Although the molecular mechanisms directly impacted by AAGAG RNA are currently unknown, the spatial and temporal disconnect between its expression and depletion phenotypes limit the possibilities. We speculate that proper histone:protamine exchange and post-meiotic chromatin organization require AAGAG RNA in primary spermatocytes to sequester or exclude factors that regulate localization of late-acting proteins or ncRNAs (Figure 4A), form essential complexes or alter post-translational modifications (Figure 4B), or regulate global genome organization (Figure 4C), such as condensation or chromosome ‘bundling’ (Jagannathan et al., 2019), which could impact expression of genes critical for later spermatogenesis events. It is also possible that AAGAG RNA directs the proper chromatin organization of the cognate satellite DNAs (Figure 4D), as demonstrated for small RNA-directed, homology-based recruitment of histone modifying proteins to heterochromatin (Allshire and Madhani, 2018).

Model for AAGAG RNA function during spermatogenesis.

AAGAG RNA (magenta) present only in primary spermatocytes (light blue = chromosome territories) acts directly or indirectly to promote important processes later in sperm maturation, including the histone-protamine transition and individualization. AAGAG RNA could ensure normal completion of later events by mediating: (a) proper localization of factors (RNA and/or protein) through sequestration (green) or exclusion (orange), (b) formation of molecular complexes or modifications (e.g. PTMs) (green blobs plus blue ovals), (c) regulation of global DNA/chromatin organization (e.g. condensation, Y loops, Higher Order Structures (HOS)) which for example could impact expression of critical spermatogenesis genes, or (d) local DNA/chromatin organization of cognate AAGAG loci, as observed for heterochromatin recruitment by siRNAs. Although direct experiments are required to test these models, we favor d) because it can accommodate both fast turnover of satellite sequences during evolution and sequence-independent roles in ensuring fertility (see text).

It is also worth noting that the expression of simple repeats for essential functions seems incompatible with the fast evolution of satellite DNAs, reflected in dramatic changes in both sequences and copy numbers across species (Wei et al., 2018). Specifically, AAGAG is one of the most abundant simple repeats in D. melanogaster, comprising ~5% of the genome (Lohe and Brutlag, 1986). However, the amount of AAGAG is several orders of magnitude lower in the closely related D. simulans and D. sechellia, and is nearly absent in other Drosophila species (Wei et al., 2018). It is possible that in species with few or no AAGAG repeats, low levels of AAGAG RNA are sufficient for fertility, but we favor the hypothesis that expression of different lineage-specific satellite arrays are required for normal sperm maturation. In this context, it is interesting that new lineage-specific protein-coding genes (Chen et al., 2013) are biased toward testis-expression and acquisition of essential functions in male reproduction, including spermatogenesis (Ding et al., 2010). Selective pressures proposed to drive the fast evolution of new testis-expressed genes could also impact satellite RNA evolution and function, such as sperm competition, sexual conflict, or antagonistic interactions with germline parasites and/or selfish DNAs (Kaessmann, 2010) . However, it is unclear how completely different satellite RNA sequences would retain functions such as promoting formation or proper localization of regulatory complexes required for later spermatogenesis events (Figure 4A–C). Thus, we posit that a requirement for satellite RNA-mediated packaging of cognate satellite DNAs (Figure 4D) provides the most parsimonious explanation for both the fast turnover and its roles in ensuring fertility. This model is attractive because transcription of any new or even evolving satellites would avoid deleterious dis-organization of the corresponding DNAs, independent of RNA primary sequences or secondary structures. Detailed analyses of the functions of distinct satellite RNAs in D. melanogaster and other Drosophilds are required to test the mechanistic hypotheses outlined in Figure 4. Regardless, our results provide a strong impetus for additional studies of satellite RNA functions, which could elucidate new roles of so-called ‘junk DNA’ in health, disease and evolution.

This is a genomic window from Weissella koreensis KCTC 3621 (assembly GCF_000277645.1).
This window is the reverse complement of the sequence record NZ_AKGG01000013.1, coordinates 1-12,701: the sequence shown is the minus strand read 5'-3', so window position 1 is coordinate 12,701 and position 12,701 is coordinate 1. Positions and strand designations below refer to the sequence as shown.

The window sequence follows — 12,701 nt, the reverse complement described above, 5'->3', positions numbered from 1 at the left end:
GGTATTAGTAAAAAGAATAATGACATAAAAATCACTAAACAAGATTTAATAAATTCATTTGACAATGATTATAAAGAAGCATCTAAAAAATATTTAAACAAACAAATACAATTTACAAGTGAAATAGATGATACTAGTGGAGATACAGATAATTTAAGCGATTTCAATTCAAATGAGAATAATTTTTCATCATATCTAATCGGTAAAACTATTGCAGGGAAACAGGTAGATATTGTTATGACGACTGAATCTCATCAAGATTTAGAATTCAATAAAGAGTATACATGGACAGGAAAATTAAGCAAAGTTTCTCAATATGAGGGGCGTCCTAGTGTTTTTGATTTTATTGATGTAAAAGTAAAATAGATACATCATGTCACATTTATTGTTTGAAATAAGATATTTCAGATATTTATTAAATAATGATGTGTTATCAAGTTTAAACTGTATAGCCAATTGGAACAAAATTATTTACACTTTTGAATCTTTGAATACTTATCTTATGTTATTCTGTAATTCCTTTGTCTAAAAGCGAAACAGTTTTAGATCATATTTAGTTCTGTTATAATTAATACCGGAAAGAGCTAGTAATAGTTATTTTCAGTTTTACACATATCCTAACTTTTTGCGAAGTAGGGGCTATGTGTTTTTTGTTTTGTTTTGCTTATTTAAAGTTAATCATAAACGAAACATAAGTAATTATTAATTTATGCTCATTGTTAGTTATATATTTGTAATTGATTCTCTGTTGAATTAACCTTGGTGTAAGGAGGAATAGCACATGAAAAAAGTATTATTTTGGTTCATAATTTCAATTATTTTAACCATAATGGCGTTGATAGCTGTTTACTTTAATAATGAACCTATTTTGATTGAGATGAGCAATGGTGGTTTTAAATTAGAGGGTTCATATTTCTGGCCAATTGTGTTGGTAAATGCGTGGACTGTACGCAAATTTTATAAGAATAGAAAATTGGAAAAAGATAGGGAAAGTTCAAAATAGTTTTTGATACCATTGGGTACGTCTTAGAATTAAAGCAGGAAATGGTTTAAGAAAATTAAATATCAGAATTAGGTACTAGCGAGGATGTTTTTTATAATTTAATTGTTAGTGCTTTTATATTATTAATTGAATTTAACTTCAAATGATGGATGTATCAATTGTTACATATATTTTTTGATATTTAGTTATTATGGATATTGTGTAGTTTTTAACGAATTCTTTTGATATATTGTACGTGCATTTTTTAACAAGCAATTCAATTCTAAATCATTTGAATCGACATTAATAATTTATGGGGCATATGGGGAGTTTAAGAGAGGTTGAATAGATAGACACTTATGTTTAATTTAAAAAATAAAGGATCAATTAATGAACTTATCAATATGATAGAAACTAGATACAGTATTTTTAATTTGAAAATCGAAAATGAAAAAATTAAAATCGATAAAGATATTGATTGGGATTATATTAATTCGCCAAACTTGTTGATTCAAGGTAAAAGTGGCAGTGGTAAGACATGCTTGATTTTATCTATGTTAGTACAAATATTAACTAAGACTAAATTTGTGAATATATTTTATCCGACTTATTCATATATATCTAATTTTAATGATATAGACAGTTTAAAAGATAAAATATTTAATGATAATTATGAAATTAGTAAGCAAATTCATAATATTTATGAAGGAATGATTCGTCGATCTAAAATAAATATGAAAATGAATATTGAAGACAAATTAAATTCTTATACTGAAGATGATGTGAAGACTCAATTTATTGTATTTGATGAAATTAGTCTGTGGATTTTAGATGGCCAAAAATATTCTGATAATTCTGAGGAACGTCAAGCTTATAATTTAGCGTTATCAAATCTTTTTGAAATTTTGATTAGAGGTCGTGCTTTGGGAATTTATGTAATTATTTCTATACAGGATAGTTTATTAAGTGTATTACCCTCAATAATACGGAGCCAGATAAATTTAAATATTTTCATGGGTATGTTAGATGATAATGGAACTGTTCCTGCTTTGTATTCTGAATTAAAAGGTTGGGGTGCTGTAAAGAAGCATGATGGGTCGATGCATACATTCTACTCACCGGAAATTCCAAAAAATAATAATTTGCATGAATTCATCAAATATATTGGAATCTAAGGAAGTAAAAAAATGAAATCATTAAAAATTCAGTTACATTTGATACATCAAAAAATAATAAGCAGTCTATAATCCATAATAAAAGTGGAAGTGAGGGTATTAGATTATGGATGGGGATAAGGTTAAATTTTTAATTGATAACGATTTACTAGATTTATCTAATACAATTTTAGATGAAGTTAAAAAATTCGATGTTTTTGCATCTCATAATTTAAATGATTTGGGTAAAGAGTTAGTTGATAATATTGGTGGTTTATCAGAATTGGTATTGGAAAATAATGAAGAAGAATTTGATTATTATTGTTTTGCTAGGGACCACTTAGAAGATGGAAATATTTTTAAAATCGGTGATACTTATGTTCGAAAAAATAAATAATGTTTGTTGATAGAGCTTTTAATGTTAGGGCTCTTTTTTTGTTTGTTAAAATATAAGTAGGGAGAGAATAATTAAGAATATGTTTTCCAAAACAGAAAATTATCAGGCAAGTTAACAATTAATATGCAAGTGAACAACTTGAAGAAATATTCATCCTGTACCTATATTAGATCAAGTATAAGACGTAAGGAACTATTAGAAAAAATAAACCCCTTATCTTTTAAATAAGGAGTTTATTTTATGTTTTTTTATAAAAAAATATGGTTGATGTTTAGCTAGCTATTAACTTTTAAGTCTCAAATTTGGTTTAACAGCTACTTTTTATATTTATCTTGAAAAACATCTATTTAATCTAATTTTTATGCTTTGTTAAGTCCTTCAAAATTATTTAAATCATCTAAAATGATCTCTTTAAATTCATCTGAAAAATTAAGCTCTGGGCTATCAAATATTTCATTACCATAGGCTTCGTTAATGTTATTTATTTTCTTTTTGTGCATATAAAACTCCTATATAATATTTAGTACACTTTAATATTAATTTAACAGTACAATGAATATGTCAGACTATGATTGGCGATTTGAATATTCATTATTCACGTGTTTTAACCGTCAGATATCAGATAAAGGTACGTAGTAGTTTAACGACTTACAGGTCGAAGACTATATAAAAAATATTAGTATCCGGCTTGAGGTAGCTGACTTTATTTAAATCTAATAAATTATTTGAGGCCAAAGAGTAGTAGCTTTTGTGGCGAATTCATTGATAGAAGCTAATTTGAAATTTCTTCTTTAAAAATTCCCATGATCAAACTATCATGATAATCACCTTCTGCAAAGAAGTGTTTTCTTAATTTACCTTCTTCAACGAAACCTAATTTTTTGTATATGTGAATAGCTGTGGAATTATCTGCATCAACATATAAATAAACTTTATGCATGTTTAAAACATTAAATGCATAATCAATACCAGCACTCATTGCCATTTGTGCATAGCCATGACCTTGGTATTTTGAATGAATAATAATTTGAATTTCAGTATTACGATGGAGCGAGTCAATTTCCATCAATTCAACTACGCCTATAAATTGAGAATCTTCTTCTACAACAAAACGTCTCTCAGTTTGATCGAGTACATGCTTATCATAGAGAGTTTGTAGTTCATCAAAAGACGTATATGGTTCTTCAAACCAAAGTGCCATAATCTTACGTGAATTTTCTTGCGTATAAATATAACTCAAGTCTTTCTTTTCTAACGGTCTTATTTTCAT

Materials and methods

Imaging

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Most images were acquired using a Zeiss LSM710 confocal microscope using 40X water or 63X oil objectives. For these confocal images, projections were acquired as z-stacks with step sizes depending on the sample. Image files were then processed and analyzed using Fiji. Non-rescue testes images in Figure 3 and Figure 3—figure supplement 1 were acquired using DeltaVision Elite wide-field microscope system (Applied Precision). Images were acquired as z-stacks with a step size of 0.5 μm, raw data files were deconvolved using a maximum intensity algorithm. 3D z-stack images were represented in 2D by projection using SoftWorx (Applied Precision).

RNA probe generation for RNA-FISH

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RNA probes were made by using oligo templates with antisense T3 promoters on the 3’ends, hybridizing an oligo composed of sense T3 promoter so as to create a double stranded 3’ end, or in the case of 359 bp repeat, amplification with oligos containing T3 and T7 promoter ends on genomic DNA using standard protocols. Probe templates were then transcribed with T3 RNA polymerase (or T7 for one strand of 359 bp repeat) and either UTP-biotin or UTP-digoxigenin labels, or in the case of RNA without Uracil, biotin-ATP. Oligos are listed in Table 2 and were ordered standard desalted from IDT. Reaction conditions were as follows: In a 40 ul reaction, 1X RNApol reaction buffer (NEB cat. MO3782), 1 mM each final concentration of ATP, GTP, CTP and 0.62 mM UTP, supplemented with 0.35 mM final concentration of either digoxegenin-11-UTP (Roche cat. 3359247910), biotin-UTP (Sigma, cat. 11388908910), or biotin-11-ATP (Perkin Elmer, cat. NEL544001EA), 1 Unit Protector RNase inhibitor (Roche cat. 3335402001), 5 μM each of probe template and T3 promoter oligo (5’-AATTAACCCTCACTAAAG), and H20 to 40 μl were combined. Reactions were heated to 80°C, 3 min to denature probes, iced 2 min., 4 μl (or 200Units) of T3 (or T7) RNA polymerase (NEB cat. M0378S) added and incubated at 37°C overnight. 2 μl Turbo DNAse (ThermoFisher Cat. AM2238) was then added to degrade DNA templates, incubated at 37°C for 15 min and the reaction stopped by adding 1.6 μl of 500 mM EDTA. Probes were then purified using standard sodium acetate/ethanol purification. Probe concentration was then assessed using Qubit RNA high sensitivity protocols and reagents and stored at −80°C.